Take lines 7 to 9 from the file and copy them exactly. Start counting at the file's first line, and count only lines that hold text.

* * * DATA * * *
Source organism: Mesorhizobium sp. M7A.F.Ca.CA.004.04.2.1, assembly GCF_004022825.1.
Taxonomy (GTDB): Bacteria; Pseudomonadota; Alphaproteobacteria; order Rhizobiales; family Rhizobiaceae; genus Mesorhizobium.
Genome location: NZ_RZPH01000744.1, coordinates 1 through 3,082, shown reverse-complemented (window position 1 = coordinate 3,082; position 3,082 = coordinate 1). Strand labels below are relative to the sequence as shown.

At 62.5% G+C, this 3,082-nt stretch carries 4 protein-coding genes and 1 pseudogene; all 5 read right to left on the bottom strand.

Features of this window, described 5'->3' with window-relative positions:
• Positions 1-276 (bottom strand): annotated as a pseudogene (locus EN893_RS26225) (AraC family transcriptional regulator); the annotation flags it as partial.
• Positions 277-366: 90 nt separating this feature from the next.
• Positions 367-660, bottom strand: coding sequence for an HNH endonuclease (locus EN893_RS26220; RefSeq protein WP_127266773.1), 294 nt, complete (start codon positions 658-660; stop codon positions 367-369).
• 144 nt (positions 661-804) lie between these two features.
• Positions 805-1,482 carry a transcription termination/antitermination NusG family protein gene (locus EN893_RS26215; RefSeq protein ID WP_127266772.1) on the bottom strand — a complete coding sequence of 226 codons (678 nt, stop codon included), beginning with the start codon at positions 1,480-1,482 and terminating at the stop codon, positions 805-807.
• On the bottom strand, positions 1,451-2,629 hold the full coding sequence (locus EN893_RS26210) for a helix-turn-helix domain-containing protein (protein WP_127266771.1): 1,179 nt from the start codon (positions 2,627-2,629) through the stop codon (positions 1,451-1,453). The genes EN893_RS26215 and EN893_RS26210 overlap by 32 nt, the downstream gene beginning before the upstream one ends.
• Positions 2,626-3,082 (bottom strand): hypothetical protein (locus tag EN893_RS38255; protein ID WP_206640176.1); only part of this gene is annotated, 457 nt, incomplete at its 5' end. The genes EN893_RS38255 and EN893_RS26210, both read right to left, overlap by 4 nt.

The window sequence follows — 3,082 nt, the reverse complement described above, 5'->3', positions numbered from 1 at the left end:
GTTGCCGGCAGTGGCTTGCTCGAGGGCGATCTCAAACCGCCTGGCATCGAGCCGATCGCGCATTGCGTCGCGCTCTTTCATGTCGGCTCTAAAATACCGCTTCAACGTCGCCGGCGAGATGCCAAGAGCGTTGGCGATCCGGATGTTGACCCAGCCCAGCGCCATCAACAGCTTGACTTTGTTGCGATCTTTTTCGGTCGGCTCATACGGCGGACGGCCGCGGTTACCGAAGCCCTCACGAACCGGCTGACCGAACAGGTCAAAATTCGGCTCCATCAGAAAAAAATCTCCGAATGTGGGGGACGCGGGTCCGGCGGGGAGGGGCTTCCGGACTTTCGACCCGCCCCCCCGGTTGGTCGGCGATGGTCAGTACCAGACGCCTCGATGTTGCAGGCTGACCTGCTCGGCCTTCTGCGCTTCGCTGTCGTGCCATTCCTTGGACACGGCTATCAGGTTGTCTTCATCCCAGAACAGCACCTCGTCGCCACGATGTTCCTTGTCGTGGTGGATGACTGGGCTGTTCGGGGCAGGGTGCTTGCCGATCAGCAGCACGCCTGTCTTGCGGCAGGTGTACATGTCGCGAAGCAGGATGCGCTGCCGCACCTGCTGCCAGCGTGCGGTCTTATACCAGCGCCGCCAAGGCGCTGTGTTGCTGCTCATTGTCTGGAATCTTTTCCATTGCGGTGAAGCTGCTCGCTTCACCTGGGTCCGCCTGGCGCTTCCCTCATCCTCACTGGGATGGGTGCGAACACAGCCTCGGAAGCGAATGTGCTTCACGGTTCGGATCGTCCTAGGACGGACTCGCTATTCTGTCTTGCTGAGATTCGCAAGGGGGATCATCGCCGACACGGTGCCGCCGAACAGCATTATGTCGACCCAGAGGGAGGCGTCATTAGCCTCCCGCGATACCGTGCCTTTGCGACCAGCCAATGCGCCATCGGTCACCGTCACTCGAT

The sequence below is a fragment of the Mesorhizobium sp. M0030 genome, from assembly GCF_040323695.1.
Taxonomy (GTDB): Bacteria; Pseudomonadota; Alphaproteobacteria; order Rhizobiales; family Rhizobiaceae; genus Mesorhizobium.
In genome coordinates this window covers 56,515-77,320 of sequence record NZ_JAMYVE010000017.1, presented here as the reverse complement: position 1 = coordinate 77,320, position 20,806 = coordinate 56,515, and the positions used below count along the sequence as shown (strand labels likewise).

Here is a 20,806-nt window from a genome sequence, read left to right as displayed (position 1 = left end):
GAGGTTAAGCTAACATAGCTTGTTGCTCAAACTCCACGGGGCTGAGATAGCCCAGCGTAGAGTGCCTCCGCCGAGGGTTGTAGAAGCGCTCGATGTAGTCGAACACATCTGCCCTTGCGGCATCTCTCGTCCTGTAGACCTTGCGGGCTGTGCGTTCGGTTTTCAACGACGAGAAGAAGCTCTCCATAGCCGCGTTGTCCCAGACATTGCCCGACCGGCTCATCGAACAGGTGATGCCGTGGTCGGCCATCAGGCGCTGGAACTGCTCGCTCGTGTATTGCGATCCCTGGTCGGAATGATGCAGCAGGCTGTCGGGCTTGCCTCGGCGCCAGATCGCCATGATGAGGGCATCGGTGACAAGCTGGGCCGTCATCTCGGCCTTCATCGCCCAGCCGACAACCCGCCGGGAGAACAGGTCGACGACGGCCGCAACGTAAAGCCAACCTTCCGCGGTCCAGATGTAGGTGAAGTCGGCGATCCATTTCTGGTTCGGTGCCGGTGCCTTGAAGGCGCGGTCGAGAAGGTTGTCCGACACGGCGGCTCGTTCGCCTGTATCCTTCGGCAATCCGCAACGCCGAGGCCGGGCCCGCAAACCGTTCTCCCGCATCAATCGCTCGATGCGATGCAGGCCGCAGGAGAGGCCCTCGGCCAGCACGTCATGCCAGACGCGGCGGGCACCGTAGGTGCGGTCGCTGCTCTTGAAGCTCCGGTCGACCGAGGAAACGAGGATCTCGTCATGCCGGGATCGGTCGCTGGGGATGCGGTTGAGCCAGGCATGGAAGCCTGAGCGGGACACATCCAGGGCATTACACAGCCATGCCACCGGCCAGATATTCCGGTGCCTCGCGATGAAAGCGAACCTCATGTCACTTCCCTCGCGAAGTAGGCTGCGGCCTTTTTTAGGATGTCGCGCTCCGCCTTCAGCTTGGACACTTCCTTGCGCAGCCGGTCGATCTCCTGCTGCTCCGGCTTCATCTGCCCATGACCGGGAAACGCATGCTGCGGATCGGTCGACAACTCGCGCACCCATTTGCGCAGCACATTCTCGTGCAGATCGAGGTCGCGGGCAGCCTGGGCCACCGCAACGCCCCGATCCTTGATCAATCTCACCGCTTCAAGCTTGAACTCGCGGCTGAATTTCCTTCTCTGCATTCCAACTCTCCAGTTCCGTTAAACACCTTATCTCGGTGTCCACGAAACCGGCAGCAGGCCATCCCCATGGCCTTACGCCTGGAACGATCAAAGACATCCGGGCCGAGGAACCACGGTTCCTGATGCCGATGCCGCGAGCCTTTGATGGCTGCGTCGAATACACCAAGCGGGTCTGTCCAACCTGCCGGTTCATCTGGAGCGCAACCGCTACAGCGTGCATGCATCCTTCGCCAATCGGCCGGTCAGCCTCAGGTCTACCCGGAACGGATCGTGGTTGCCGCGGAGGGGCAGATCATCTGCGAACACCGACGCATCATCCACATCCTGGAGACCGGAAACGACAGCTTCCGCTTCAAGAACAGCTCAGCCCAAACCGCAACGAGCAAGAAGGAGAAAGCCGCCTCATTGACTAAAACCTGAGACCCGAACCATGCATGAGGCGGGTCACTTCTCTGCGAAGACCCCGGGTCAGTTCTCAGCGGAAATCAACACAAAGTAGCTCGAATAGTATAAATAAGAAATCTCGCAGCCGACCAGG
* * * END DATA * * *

• Positions 277-366: 90 nt separating this feature from the next.
• Positions 367-660, bottom strand: coding sequence for an HNH endonuclease (locus EN893_RS26220; RefSeq protein WP_127266773.1), 294 nt, complete (start codon positions 658-660; stop codon positions 367-369).
• 144 nt (positions 661-804) lie between these two features.